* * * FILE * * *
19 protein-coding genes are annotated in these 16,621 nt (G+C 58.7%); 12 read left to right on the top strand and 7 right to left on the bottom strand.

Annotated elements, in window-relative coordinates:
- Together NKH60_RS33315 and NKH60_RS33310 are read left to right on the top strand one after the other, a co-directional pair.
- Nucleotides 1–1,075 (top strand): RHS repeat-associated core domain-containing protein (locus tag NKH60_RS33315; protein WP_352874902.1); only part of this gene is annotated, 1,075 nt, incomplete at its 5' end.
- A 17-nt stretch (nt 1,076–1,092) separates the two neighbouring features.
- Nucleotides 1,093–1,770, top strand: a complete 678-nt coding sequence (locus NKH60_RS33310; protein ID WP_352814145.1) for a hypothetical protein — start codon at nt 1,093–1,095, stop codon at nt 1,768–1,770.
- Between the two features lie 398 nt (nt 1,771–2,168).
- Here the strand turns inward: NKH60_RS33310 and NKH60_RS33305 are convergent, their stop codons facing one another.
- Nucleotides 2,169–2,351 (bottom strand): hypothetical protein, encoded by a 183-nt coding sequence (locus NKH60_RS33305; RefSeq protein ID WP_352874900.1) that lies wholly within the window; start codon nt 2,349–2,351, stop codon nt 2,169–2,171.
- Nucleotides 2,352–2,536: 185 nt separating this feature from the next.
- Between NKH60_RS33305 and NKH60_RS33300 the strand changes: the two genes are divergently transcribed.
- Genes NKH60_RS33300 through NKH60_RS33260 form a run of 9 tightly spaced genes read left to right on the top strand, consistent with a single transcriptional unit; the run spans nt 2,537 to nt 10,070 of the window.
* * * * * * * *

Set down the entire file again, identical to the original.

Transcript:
19 protein-coding genes are annotated in these 16,621 nt (G+C 58.7%); 12 read left to right on the top strand and 7 right to left on the bottom strand.

Annotated elements, in window-relative coordinates:
- Together NKH60_RS33315 and NKH60_RS33310 are read left to right on the top strand one after the other, a co-directional pair.
- Nucleotides 1–1,075 (top strand): RHS repeat-associated core domain-containing protein (locus tag NKH60_RS33315; protein WP_352874902.1); only part of this gene is annotated, 1,075 nt, incomplete at its 5' end.
- A 17-nt stretch (nt 1,076–1,092) separates the two neighbouring features.
- Nucleotides 1,093–1,770, top strand: a complete 678-nt coding sequence (locus NKH60_RS33310; protein ID WP_352814145.1) for a hypothetical protein — start codon at nt 1,093–1,095, stop codon at nt 1,768–1,770.
- Between the two features lie 398 nt (nt 1,771–2,168).
- Here the strand turns inward: NKH60_RS33310 and NKH60_RS33305 are convergent, their stop codons facing one another.
- Nucleotides 2,169–2,351 (bottom strand): hypothetical protein, encoded by a 183-nt coding sequence (locus NKH60_RS33305; RefSeq protein ID WP_352874900.1) that lies wholly within the window; start codon nt 2,349–2,351, stop codon nt 2,169–2,171.
- Nucleotides 2,352–2,536: 185 nt separating this feature from the next.
- Between NKH60_RS33305 and NKH60_RS33300 the strand changes: the two genes are divergently transcribed.
- Genes NKH60_RS33300 through NKH60_RS33260 form a run of 9 tightly spaced genes read left to right on the top strand, consistent with a single transcriptional unit; the run spans nt 2,537 to nt 10,070 of the window.